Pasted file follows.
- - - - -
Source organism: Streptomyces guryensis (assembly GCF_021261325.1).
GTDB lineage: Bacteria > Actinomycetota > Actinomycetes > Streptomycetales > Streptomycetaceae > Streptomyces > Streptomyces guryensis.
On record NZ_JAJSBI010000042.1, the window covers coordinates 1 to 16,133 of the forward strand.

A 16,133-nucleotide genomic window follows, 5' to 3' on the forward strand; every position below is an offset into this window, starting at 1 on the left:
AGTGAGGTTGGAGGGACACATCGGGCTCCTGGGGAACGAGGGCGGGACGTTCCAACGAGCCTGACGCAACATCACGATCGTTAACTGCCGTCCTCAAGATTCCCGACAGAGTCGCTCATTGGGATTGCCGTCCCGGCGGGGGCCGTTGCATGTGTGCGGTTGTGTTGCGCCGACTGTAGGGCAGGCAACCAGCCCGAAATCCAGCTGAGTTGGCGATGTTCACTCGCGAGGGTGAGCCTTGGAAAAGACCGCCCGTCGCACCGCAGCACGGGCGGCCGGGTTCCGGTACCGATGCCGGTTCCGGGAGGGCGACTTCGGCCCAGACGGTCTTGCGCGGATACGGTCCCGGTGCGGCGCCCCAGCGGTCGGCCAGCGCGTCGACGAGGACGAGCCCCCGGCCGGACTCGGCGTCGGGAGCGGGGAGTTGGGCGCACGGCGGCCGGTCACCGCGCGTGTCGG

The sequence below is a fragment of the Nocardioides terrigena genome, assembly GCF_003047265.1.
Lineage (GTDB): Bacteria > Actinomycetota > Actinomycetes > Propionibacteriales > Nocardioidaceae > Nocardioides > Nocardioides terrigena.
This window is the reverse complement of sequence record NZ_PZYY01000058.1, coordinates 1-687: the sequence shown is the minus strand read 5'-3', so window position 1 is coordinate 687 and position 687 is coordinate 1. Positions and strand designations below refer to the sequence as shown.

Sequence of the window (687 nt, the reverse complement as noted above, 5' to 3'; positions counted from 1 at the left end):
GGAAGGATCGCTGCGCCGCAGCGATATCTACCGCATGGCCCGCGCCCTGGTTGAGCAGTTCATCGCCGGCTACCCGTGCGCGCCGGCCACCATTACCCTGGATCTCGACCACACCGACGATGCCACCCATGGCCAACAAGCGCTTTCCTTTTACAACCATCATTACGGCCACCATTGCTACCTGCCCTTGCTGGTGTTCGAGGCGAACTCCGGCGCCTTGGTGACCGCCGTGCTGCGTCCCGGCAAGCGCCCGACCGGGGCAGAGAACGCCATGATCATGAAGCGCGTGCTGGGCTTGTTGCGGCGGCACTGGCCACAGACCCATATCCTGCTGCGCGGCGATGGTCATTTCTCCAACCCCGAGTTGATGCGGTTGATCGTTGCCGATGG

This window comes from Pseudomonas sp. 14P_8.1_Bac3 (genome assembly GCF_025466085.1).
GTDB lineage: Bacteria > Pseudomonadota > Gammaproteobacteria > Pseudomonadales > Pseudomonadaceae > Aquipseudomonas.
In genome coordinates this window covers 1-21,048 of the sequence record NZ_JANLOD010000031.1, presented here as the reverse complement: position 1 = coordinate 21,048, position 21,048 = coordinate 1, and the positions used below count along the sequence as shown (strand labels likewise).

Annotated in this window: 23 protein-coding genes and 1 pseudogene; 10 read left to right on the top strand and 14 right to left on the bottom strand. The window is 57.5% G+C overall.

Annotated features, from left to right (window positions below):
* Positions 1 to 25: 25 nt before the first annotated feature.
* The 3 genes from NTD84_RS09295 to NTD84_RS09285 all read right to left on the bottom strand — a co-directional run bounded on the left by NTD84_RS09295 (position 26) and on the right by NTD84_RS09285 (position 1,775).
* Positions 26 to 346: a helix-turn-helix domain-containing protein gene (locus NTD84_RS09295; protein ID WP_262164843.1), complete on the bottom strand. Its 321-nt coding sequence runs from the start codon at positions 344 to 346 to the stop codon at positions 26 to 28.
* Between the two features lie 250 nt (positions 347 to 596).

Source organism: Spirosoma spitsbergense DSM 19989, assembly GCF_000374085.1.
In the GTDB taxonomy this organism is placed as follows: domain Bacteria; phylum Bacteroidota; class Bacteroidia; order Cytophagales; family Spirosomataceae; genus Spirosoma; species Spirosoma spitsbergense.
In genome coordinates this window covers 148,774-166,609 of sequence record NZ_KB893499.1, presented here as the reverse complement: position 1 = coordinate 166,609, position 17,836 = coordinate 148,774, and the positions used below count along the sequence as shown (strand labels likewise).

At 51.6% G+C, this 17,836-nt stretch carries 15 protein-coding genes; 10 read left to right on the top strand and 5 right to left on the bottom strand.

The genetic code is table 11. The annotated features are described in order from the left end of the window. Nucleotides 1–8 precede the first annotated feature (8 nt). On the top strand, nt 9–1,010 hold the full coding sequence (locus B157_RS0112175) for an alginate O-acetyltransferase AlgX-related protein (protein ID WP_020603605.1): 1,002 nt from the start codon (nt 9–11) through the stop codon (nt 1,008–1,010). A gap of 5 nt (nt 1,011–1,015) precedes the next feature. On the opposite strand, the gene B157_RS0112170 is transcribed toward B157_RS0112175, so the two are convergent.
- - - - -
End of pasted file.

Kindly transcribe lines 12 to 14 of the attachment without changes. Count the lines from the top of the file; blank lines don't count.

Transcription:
GTDB lineage: Bacteria > Pseudomonadota > Gammaproteobacteria > Pseudomonadales > Pseudomonadaceae > Aquipseudomonas.
In genome coordinates this window covers 1-21,048 of the sequence record NZ_JANLOD010000031.1, presented here as the reverse complement: position 1 = coordinate 21,048, position 21,048 = coordinate 1, and the positions used below count along the sequence as shown (strand labels likewise).

Annotated in this window: 23 protein-coding genes and 1 pseudogene; 10 read left to right on the top strand and 14 right to left on the bottom strand. The window is 57.5% G+C overall.